Last week, Josh Corman of The 451 Group gave a speech at Interop in Las Vegas bemoaning the shortcomings of the PCI DSS. Not only that, he stated that the PCI DSS is not protecting credit card data and the coming updates to the standard will not improve things. So what did Mr. Corman suggest we do to improve things? Nothing. All he did was complain. Supposedly, Mr. Corman is a leader in the security industry. As a leader, do not whine and complain, give us some specific suggestions and guidance to improve things.
His first complaint is that the PCI DSS does not specifically address cloud computing. Why does a security standard have to address a specific type of computing platform if it is not necessary? The PCI DSS does address the differences of hosted computing environments of which cloud computing belongs. However, the remainder of the PCI DSS should apply to any environment – hosted, cloud, whatever you choose to call it. The PCI DSS is structured so that it addresses only those platform differences that are truly different. For example, a change that is coming in the new version is requirements to address specific differences to virtual computing environments.
What I think Mr. Corman is complaining about is those of us in the PCI compliance business that have discussed the problems with PCI compliance in the cloud environment. While the cloud computing movement offers some significant savings, it also opens up a number of new issues in meeting PCI compliance. What I think Mr. Corman was implying is that he wants rules to get around these issues so that merchants can be even more insecure, but reap the benefits of cloud computing.
The problem with cloud computing is not that it cannot be secure and comply with the PCI standards. The problem is that, like every other “next best thing computing platform” before it, cloud computing is moving faster than people can understand and secure it. We do not even have a standard definition for cloud computing yet, let alone understand all the aspects of securing it. As a result, early adopters are finding all sorts of flaws and issues that need to be addressed to improve security and PCI compliance. So, by all means, we should all jump on the bandwagon before those issues are resolved so that we can all suffer from poor security together. Great leadership.
Another point he makes is that patching does not prevent breaches. He uses the statistics from the last Verizon Business Services report that stated that of the 90 breaches they investigated; only six were related to patching issues. Therefore, Mr. Corman says the statistics do not support patching as a critical activity. This is a damned if you do, damned if you do not issue. The problem is that most organizations patch when they feel like it, not when they truly need to patch. As a result, some patches are applied timely while others may not get applied until a problem occurs. The real way to patch is to base patching on criticality and relevance to your environment. Unfortunately, Microsoft, Sun, Red Hat and others do not make this sort of analysis easy to perform. IBM and their PTF process for mainframes, does do this. So, vendors need to take a page from the IBM mainframe playbook and start to make some sense out of patching so that it is not just a “throw it against the wall and see what sticks” type of approach.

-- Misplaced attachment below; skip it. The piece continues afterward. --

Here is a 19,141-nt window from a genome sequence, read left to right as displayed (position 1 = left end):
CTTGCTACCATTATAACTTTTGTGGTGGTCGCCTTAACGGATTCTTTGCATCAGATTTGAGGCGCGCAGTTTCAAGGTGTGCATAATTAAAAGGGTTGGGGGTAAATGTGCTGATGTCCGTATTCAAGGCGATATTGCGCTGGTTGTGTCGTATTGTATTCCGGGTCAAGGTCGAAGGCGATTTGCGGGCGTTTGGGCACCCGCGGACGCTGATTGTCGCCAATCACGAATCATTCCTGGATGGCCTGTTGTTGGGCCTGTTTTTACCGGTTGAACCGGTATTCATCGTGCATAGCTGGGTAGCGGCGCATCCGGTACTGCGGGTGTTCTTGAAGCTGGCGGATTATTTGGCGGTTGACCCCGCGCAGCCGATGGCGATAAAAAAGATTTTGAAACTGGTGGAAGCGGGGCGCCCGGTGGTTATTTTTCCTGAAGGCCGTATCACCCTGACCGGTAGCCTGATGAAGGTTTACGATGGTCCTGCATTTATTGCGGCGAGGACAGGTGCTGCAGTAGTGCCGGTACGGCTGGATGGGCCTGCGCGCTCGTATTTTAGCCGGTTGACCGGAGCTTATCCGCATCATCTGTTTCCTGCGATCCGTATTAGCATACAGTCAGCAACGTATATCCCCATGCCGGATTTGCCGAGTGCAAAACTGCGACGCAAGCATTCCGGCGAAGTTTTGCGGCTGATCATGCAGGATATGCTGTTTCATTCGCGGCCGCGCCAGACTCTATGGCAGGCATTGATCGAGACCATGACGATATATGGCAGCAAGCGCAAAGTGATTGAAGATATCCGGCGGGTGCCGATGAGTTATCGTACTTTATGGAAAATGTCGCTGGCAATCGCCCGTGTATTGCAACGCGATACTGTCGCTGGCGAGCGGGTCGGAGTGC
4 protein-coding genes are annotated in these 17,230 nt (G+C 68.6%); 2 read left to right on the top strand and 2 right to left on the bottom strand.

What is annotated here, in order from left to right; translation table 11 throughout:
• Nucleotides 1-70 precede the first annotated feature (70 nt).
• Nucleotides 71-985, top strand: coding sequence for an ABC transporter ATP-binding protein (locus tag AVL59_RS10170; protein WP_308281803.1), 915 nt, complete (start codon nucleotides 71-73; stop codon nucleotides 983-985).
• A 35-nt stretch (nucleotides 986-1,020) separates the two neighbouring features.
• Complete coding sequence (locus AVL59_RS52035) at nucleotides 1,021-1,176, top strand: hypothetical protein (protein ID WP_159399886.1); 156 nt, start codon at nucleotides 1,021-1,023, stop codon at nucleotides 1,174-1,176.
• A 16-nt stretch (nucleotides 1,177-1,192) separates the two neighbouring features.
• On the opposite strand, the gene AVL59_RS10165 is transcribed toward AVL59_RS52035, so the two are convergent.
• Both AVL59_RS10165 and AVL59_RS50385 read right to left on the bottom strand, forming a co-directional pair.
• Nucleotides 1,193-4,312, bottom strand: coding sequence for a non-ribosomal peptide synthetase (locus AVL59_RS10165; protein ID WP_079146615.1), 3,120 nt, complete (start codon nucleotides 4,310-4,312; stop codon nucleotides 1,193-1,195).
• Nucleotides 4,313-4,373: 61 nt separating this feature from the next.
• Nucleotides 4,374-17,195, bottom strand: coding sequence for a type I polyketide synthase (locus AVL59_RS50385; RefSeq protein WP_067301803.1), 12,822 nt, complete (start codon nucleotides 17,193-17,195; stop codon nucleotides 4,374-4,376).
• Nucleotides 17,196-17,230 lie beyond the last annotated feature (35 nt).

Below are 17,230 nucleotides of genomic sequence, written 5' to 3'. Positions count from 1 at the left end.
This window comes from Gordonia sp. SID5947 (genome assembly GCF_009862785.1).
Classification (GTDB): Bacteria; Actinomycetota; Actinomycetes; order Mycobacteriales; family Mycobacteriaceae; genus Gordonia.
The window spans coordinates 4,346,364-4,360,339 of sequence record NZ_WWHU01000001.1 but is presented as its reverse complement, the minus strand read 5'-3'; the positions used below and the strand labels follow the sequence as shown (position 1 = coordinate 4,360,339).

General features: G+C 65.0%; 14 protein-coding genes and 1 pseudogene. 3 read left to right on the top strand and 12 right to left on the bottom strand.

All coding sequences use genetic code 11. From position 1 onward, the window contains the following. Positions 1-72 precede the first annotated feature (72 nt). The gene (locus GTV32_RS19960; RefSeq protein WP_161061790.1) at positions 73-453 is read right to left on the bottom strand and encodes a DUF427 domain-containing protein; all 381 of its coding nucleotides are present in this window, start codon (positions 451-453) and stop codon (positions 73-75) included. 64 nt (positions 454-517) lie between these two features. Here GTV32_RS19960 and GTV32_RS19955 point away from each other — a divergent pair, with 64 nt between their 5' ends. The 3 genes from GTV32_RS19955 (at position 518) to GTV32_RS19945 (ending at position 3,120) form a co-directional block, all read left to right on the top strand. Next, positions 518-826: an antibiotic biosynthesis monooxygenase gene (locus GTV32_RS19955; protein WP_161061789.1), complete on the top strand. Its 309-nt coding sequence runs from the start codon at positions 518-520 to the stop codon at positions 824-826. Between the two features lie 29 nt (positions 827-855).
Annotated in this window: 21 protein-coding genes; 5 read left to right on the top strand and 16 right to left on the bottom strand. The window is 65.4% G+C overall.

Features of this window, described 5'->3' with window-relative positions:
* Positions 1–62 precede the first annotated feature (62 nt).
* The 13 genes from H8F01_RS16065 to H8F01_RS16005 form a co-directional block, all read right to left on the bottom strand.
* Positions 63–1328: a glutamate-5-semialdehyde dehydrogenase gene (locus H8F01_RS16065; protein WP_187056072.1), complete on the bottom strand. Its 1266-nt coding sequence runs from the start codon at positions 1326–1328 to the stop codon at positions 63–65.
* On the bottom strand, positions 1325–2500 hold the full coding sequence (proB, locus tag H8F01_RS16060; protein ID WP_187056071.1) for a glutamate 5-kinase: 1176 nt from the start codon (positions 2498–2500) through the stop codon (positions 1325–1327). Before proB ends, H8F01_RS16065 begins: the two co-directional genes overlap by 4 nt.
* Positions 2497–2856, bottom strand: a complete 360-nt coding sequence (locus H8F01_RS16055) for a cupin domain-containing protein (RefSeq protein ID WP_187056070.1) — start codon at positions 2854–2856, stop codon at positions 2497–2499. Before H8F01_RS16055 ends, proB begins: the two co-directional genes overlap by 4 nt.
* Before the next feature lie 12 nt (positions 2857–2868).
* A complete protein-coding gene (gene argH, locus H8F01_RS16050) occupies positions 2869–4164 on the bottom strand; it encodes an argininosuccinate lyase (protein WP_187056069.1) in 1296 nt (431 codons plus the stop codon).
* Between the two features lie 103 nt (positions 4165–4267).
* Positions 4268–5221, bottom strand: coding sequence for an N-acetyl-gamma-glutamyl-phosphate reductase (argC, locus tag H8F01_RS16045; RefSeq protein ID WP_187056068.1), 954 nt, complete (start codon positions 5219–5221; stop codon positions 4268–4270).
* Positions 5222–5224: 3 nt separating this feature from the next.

That said, there has to be something done about patching. While the PCI DSS does quote an arbitrary 30 day requirement, most QSAs I talk with understand that as long as an organization has a reliable and auditable patching process, it does not matter the speed with which the patches get implemented as long as they are implemented. The problem is that most small and mid-sized merchants are very sloppy about patching. As a result, the 30 day requirement was for their benefit so that they know there is a time limit.
His final remark that tweaked my craw was that “The bottom line is that there isn’t enough data to know whether PCI works or not and whether security controls businesses would have put in place in the absence of PCI might have worked better.” Obviously, Mr. Corman has never been out in the field or he would know better. In the organizations that I have worked with, the PCI DSS was the catalyst to shedding light on security and operations practices that were believed to be working. However, detailed examination for PCI compliance determined that these practices were, in fact, not working and in some cases were not being performed at all because people did not understand their importance. In other cases, while the practice was being followed, it needed changes so that it was properly focused on identifying issues and threats. These organizations are all Fortune 1000, so one would think they have the experience and maturity in security that small and mid-sized companies do not. However, until they had the PCI DSS to use as their baseline, they had no idea of the issues they faced.
Mr. Corman’s comments imply that security people know the right things to be doing and do them. However, experience shows that every security person has their own ideas of “best practices” and those do not always add up to what the PCI DSS is requiring. However, Mr. Corman is right in that the PCI DSS is only the start. In order to be truly secure, an organization will need to go above and beyond the PCI DSS requirements to be secure.
Just like security is not perfect, neither is the PCI DSS. However, barring any new approaches, it is the best we have at the moment to protect credit card information. I am all for constructive criticism as long as it is backed up with ideas on how to make things better. So, if Mr. Corman has ideas on how to make it better, then by all means tell us. Just do not use the bloody pulpit to vent and then expect us to somehow read between the lines.
UPDATE: Please see Mr. Corman’s response to this post in the Comments.